By Judith Gicobi
Potential employers can no longer demand clearance certificates from job applicants before hiring them.
According to a new law signed by President Uhuru Kenyatta yesterday, an employer should first hire a person before requesting documents from government agencies such as the Ethics and Anti-Corruption Commission, the Credit Reference Bureau, the Kenya Revenue Authority, or the Higher Education and Loans Board.
The Employment (Amendment) Bill, 2019, was introduced by Nominated MP Gideon Keter, who has been advocating for the elimination of this requirement, claiming that it is too expensive for graduates to amass the funds needed to obtain the credentials.
The law was supported by the President.
“The new Employment (Amendment) Act gives reprieve to job seekers by requiring employers to only ask for clearance or compliance certificates “upon granting an offer of employment to a prospective employee.” Previously, prospective employees were required to avail such documentation during a job application,” a State House communiqué said.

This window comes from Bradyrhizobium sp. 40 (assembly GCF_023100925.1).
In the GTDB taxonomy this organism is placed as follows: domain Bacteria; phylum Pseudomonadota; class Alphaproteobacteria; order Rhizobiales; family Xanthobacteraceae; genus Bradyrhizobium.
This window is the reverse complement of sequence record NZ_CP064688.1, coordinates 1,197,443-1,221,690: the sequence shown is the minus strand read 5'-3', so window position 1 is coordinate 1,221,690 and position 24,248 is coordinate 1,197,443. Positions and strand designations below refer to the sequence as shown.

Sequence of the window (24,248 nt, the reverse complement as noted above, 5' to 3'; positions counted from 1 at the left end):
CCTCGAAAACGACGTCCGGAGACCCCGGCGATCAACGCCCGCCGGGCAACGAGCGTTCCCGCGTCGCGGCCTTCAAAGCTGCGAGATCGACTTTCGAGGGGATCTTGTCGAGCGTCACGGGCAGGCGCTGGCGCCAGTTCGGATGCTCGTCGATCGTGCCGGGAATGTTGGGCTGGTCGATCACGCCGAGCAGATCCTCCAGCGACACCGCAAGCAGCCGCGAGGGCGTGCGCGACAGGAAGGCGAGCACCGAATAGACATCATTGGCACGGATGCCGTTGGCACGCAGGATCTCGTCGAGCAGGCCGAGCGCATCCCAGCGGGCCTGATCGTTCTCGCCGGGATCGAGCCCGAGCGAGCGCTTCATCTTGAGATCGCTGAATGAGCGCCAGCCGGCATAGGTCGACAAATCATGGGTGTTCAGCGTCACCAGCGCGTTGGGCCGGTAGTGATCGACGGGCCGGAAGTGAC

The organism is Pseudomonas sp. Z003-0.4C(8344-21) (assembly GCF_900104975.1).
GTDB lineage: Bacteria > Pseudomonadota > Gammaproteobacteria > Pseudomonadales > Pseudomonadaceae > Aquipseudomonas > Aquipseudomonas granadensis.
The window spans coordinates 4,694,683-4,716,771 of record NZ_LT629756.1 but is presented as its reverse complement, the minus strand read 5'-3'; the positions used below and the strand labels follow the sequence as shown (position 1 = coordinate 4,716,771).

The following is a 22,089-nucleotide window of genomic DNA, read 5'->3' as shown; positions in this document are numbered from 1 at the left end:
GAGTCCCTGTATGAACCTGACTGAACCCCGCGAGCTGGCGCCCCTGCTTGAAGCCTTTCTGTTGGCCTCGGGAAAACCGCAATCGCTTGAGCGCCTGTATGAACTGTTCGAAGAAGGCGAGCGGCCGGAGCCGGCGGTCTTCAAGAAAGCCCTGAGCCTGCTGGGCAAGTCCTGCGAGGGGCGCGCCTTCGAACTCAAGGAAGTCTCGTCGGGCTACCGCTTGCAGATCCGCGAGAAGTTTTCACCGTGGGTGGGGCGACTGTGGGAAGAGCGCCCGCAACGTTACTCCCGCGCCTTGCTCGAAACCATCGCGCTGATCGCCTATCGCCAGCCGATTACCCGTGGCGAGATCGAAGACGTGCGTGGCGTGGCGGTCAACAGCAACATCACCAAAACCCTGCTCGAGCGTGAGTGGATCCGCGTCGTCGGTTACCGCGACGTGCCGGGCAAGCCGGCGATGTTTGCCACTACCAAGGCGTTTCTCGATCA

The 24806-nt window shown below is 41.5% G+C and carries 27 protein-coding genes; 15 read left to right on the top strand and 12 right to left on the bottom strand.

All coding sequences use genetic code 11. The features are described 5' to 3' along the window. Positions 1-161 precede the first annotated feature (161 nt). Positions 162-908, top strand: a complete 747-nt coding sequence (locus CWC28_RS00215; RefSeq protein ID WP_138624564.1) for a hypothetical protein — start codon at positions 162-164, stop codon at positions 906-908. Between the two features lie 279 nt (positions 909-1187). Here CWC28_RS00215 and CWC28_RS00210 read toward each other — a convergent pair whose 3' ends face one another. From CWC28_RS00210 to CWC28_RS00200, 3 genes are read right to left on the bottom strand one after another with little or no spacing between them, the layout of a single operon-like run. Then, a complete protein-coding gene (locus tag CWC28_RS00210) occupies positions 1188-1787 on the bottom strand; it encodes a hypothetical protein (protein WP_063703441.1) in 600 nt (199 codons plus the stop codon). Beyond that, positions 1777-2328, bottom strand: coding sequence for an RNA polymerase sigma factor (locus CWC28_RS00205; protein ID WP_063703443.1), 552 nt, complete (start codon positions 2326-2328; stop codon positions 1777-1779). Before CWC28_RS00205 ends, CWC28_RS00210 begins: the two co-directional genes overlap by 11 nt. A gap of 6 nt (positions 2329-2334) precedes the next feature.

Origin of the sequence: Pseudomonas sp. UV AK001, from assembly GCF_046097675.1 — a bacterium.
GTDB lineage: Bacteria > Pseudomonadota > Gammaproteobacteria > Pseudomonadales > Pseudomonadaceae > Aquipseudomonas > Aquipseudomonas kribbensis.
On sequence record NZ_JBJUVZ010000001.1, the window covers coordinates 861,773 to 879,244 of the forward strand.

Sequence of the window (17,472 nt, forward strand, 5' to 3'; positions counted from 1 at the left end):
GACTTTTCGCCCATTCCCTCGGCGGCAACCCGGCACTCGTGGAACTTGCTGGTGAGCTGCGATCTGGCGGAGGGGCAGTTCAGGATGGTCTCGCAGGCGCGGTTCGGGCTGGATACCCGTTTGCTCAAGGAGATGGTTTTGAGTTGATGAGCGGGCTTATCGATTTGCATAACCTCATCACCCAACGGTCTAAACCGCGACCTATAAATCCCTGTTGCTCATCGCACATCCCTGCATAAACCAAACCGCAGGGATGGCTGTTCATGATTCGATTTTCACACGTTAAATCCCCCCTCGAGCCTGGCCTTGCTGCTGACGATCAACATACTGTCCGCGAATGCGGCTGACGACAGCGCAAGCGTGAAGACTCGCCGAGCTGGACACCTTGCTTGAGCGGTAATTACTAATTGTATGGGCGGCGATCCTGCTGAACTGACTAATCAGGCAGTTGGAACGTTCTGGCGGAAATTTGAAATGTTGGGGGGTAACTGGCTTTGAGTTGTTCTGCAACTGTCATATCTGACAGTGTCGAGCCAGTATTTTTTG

Keter recently stated that government organizations should not view job hunting as a revenue-generating endeavor.
“The issuance of clearance certificates ought not to be treated as a revenue stream by public entities mandated to issue the same. The CRB charges Sh2, 200 while DCI charges Sh1, 050 for a Certificate of Good Conduct,” he said.
Young people, according to the MP, were the ones suffering the most as a result of the regulations.
“They are mostly first-time job seekers who are unable to pay for the clearance certificates required by employers. The Bill seeks to cure this by providing that employers may only request for any clearance or compliance certificates only upon granting an offer of employment,” he added